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Best practices for specifying conveying and container handling equipment

Despite their importance, conveyors and container handling technologies are often an afterthought. They shouldn’t be. Things to consider:

1. Buy the conveyor pre-integrated. When considering a new line, it’s often smart to buy the conveyor as part of the machine. If you’re buying a packaging machine as a replacement, it might be tempting to retain the old conveyors, but be aware that the match might not be optimal, especially at transfer points. If the machinery builder supplies the conveyor already integrated, it reduces installation costs (versus purchasing a separate conveyor), installation time, and line commissioning of I/O devices. This will also ensure that no stand-alone control cabinet is required and that all variable frequency drives (VFDs) and devices, and the power panel and PLC control panel are assembled onto the conveyor legs and frame. All the information will show up on one screen—motors, alarms, and controllers—making things simpler for the operator, technicians, and engineering staff.

2. Understand how your containers behave. You need to consider package geometry, center of gravity, and mass when specifying conveyors. For example, empty PET bottles act differently under pressure compared to filled bottles; hence the conveying and container handling has different requirements on different stages of the line. Fully understanding your package geometry can also help you avoid excessive back-pressure. When you’re feeding a product, excessive back-pressure can force a package into a machine before it is ready. Whether you’re feeding, sorting, or unscrambling, back-pressure values are all dependent on the dimensional stability of the package; so, you need to completely understand your package or container spec when asking a vendor to design a starwheel or a timing screw around the package. Everything depends on form and shape. Starwheels are good for certain shaped containers, whereas timing screws are often better for rounded containers.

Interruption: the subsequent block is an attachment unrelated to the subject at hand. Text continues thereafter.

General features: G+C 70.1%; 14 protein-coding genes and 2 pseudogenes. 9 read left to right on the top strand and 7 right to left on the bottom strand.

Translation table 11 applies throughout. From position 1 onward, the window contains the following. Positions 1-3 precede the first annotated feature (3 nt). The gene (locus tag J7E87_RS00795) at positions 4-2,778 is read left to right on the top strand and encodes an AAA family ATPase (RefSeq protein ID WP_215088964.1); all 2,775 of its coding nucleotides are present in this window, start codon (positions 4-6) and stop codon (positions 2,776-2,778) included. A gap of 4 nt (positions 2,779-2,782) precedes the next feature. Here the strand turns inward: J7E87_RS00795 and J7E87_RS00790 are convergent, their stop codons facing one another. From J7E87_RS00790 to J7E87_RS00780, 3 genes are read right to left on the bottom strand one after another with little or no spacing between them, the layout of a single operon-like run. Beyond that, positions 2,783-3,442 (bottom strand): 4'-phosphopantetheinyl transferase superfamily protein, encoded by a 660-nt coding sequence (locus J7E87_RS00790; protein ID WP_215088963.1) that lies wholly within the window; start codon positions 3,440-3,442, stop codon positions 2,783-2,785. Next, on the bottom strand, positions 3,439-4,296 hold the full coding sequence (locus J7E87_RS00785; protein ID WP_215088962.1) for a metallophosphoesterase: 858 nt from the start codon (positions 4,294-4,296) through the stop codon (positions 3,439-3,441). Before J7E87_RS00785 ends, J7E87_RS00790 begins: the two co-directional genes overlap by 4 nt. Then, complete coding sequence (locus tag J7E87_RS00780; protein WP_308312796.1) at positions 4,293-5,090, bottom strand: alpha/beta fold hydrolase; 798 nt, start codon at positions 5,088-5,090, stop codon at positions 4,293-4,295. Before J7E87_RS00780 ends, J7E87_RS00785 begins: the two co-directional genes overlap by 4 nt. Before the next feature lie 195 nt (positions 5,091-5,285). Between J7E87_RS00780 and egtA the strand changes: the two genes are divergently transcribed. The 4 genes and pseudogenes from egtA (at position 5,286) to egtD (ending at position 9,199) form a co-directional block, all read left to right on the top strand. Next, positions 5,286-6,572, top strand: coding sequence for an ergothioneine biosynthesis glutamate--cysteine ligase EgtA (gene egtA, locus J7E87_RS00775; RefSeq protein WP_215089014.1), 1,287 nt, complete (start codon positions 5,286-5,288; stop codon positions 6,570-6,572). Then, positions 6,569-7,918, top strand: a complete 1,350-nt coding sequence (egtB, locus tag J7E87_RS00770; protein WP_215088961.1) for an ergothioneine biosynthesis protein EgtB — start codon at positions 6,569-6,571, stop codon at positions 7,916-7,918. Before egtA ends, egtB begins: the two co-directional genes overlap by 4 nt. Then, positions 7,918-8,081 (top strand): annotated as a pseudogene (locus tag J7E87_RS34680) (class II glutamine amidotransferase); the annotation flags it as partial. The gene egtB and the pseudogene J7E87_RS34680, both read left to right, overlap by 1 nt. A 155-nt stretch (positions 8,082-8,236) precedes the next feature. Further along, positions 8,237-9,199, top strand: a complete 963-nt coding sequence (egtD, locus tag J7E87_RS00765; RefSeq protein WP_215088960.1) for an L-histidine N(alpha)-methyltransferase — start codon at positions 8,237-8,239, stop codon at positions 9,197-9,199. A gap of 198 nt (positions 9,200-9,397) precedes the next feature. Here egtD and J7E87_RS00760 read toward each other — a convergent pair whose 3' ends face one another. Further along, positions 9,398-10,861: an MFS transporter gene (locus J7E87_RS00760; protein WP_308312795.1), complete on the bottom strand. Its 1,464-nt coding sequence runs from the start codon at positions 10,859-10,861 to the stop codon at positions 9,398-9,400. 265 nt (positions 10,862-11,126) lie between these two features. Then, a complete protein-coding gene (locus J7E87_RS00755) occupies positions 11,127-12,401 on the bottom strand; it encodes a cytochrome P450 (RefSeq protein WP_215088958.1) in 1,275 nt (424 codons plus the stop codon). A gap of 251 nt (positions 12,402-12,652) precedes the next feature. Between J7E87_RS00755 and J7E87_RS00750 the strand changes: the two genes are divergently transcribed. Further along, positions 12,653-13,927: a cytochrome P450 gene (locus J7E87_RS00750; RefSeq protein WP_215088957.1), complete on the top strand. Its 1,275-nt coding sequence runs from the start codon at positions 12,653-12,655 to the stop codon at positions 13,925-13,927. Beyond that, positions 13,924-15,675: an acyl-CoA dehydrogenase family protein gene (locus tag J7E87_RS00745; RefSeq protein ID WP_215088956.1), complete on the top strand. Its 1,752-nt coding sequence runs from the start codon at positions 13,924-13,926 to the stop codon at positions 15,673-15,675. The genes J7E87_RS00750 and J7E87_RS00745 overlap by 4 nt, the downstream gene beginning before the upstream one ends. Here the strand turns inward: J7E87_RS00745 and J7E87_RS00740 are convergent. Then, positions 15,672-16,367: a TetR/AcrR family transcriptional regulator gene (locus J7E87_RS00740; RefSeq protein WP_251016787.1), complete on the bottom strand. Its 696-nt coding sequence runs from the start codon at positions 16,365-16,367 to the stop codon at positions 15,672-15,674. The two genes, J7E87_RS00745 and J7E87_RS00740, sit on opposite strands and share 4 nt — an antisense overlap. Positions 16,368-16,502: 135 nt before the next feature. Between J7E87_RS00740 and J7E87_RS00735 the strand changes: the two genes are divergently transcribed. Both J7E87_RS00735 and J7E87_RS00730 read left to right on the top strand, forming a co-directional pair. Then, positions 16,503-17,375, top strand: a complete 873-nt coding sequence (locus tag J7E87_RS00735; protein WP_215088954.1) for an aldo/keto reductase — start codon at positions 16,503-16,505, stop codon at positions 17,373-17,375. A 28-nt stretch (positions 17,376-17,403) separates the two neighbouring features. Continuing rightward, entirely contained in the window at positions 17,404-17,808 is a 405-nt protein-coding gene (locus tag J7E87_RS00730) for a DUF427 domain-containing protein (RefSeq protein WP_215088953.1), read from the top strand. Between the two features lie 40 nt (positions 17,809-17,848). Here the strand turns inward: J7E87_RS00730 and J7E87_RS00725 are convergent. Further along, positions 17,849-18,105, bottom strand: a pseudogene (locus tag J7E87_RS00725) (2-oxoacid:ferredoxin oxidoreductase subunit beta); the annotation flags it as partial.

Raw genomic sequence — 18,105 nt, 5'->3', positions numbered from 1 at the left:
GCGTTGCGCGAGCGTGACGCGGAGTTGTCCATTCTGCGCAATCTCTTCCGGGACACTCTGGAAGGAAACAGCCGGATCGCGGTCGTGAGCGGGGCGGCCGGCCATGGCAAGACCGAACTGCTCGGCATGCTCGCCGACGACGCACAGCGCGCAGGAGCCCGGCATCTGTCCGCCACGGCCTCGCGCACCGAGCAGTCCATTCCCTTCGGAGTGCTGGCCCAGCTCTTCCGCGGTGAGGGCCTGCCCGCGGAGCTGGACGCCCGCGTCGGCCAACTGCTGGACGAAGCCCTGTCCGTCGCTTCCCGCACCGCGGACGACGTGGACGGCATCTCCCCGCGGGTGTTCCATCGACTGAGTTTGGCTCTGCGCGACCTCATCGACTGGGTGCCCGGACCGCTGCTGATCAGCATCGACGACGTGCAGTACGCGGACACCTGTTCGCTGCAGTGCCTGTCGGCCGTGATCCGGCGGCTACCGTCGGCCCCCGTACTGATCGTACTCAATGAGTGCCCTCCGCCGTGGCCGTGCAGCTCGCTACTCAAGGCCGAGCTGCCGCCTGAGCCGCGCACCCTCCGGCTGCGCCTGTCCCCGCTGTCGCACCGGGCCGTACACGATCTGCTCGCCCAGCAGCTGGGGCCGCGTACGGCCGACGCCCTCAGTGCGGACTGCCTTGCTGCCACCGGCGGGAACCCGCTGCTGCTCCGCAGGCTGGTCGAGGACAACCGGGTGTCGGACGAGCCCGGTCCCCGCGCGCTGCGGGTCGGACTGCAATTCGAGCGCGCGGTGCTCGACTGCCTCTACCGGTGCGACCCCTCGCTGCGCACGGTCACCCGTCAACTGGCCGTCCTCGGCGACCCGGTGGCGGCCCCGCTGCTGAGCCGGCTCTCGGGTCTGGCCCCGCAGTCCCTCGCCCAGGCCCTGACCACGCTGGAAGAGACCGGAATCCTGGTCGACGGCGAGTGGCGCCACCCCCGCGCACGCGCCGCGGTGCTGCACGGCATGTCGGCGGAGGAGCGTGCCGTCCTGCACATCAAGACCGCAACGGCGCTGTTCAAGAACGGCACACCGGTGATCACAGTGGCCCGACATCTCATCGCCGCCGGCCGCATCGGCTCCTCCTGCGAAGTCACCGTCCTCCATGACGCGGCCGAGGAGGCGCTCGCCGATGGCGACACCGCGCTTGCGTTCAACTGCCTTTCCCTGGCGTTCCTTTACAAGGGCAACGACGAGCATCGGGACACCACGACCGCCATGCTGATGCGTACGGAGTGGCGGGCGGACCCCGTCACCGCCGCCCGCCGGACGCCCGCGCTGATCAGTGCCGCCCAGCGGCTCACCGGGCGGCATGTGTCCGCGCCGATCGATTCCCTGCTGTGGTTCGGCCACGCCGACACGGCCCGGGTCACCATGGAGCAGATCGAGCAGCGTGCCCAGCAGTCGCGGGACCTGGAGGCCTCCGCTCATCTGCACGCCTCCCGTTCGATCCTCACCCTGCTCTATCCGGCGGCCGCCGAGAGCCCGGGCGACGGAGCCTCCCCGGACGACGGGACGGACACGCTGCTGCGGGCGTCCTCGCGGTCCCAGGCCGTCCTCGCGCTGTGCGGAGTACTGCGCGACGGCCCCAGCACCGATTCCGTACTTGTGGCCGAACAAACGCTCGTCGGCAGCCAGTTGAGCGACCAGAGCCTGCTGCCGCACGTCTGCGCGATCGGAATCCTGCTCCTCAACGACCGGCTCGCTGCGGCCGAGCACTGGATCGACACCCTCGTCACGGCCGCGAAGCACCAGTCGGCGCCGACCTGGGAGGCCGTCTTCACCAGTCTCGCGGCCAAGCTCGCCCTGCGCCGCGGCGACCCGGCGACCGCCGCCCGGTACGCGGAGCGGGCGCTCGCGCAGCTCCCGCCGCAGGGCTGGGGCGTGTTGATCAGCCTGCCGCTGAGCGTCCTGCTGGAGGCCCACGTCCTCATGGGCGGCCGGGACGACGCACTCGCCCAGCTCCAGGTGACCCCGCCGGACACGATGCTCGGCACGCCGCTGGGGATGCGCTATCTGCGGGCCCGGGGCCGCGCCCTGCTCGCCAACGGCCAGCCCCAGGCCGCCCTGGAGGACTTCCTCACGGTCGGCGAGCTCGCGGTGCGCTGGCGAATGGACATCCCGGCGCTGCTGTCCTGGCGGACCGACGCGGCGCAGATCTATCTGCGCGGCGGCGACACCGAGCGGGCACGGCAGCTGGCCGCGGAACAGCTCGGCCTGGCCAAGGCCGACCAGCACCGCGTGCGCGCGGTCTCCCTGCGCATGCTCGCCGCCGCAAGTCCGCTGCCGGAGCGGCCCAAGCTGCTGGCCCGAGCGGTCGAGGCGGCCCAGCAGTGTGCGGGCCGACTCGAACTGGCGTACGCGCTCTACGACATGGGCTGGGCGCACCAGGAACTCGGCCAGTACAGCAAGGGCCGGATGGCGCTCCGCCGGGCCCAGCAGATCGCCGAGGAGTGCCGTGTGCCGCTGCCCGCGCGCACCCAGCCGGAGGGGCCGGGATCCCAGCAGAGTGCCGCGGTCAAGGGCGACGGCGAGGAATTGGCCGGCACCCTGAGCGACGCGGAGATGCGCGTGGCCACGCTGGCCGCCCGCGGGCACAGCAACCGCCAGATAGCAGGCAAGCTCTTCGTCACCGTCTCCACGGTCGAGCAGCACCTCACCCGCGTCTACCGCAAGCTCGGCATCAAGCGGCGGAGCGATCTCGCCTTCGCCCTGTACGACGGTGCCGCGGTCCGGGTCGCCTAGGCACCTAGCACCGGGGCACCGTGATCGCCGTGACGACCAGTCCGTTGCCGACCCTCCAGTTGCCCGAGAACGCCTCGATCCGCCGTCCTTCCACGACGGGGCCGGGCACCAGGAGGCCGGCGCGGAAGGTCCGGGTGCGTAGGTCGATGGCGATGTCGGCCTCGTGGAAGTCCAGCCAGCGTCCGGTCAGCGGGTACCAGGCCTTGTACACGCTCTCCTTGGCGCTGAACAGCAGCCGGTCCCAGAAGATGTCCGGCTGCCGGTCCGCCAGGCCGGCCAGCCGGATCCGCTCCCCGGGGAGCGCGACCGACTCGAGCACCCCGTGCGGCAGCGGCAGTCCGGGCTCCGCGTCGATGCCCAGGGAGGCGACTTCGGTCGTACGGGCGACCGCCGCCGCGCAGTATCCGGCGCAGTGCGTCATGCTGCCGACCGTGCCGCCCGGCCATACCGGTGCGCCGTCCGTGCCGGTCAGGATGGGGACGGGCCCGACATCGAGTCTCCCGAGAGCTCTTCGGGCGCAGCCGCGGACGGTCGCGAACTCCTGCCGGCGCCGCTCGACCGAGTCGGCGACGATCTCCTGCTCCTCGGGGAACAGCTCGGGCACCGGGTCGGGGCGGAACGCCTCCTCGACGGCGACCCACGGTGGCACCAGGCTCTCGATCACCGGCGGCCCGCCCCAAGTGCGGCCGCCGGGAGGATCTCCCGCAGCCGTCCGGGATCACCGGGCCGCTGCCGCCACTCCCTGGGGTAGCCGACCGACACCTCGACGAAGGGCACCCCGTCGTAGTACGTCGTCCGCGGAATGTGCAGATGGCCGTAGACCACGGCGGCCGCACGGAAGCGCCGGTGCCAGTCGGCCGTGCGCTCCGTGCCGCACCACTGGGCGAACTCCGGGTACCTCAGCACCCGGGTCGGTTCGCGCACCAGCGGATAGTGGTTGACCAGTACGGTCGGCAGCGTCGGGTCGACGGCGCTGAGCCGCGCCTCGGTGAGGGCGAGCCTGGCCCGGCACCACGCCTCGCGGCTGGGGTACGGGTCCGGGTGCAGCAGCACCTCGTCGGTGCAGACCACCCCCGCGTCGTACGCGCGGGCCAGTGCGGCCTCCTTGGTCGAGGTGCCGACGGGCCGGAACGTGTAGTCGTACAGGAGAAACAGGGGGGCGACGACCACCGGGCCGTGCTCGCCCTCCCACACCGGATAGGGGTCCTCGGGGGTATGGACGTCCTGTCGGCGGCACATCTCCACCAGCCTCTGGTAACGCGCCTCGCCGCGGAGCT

3. Realize that it’s all about control of the container. Conveying is rarely, if ever, just free-flowing product or containers. Proper spacing, position, and orientation must be maintained. The goal is to ensure that product flow can take place within a given footprint. Conveying is not just a means to get something from one machine to the next. You must understand what the next machine can handle. You need to understand the following:

• Whether container control may best be achieved by single-file or mass conveying
• How many lanes should be used
• Where is the optimal speed
• How to maintain control at the desired speeds with an unstable container
• Whether the container needs to be controlled by the neck or the base
• Whether or not control can be maintained if something downstream breaks and conveying systems stop
• Is there adequate clearance and access to easily clear a conveyor of jams? Or will things slam into each other, lock up your machines, and stop your line? Slower speeds may mean a higher chance of success.